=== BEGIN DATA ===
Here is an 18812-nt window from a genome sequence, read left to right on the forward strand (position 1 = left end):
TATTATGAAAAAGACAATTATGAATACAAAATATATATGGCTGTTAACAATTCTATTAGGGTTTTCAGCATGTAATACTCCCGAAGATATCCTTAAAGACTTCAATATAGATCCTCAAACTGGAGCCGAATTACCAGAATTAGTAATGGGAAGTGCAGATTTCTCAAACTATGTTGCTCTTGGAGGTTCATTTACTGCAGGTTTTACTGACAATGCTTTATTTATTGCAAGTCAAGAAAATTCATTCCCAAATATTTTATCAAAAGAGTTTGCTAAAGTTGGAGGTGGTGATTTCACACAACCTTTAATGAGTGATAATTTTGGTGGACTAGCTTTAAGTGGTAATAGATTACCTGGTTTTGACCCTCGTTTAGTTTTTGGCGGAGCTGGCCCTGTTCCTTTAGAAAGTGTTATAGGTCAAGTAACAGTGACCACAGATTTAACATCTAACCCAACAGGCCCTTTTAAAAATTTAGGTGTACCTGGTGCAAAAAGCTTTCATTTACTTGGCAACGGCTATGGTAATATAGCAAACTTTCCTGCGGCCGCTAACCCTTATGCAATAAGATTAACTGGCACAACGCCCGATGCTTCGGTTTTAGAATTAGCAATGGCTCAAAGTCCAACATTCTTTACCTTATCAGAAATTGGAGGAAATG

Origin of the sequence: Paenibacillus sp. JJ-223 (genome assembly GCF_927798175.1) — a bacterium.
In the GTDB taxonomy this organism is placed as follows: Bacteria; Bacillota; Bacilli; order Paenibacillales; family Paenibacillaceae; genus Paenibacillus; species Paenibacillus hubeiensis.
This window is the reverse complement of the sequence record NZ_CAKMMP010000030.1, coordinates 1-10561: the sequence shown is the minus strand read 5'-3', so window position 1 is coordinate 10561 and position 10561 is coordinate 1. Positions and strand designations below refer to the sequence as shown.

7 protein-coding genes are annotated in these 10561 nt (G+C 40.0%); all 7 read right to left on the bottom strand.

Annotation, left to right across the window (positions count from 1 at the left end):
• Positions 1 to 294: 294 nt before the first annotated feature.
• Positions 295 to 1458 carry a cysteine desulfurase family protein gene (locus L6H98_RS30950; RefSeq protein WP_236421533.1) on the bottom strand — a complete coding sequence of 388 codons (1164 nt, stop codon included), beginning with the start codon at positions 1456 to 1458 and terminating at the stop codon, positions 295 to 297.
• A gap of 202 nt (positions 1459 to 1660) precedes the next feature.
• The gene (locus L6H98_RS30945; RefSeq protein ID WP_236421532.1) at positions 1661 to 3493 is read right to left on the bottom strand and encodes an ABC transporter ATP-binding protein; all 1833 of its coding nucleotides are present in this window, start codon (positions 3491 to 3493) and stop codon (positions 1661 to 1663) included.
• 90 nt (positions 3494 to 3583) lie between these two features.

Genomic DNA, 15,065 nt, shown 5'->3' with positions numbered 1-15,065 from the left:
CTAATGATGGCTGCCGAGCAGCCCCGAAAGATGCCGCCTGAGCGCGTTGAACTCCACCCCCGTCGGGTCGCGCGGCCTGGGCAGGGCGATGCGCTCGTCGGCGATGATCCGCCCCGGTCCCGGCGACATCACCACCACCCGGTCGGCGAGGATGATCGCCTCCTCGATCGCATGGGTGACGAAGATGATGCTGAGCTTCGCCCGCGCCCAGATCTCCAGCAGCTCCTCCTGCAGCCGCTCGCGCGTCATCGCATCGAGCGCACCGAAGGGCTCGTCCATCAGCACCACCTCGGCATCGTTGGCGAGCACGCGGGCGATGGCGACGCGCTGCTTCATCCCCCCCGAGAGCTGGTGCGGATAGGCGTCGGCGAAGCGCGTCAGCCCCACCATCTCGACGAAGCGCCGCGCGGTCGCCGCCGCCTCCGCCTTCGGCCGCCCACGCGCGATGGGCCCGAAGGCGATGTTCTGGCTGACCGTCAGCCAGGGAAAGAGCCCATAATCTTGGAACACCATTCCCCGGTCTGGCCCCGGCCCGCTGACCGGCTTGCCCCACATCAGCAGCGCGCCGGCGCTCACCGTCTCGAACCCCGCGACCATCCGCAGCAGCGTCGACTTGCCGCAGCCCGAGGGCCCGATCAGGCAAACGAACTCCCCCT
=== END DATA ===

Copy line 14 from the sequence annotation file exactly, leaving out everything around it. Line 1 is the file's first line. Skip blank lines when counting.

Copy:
CTAATGATGGCTGCCGAGCAGCCCCGAAAGATGCCGCCTGAGCGCGTTGAACTCCACCCCCGTCGGGTCGCGCGGCCTGGGCAGGGCGATGCGCTCGTCGGCGATGATCCGCCCCGGTCCCGGCGACATCACCACCACCCGGTCGGCGAGGATGATCGCCTCCTCGATCGCATGGGTGACGAAGATGATGCTGAGCTTCGCCCGCGCCCAGATCTCCAGCAGCTCCTCCTGCAGCCGCTCGCGCGTCATCGCATCGAGCGCACCGAAGGGCTCGTCCATCAGCACCACCTCGGCATCGTTGGCGAGCACGCGGGCGATGGCGACGCGCTGCTTCATCCCCCCCGAGAGCTGGTGCGGATAGGCGTCGGCGAAGCGCGTCAGCCCCACCATCTCGACGAAGCGCCGCGCGGTCGCCGCCGCCTCCGCCTTCGGCCGCCCACGCGCGATGGGCCCGAAGGCGATGTTCTGGCTGACCGTCAGCCAGGGAAAGAGCCCATAATCTTGGAACACCATTCCCCGGTCTGGCCCCGGCCCGCTGACCGGCTTGCCCCACATCAGCAGCGCGCCGGCGCTCACCGTCTCGAACCCCGCGACCATCCGCAGCAGCGTCGACTTGCCGCAGCCCGAGGGCCCGATCAGGCAAACGAACTCCCCCT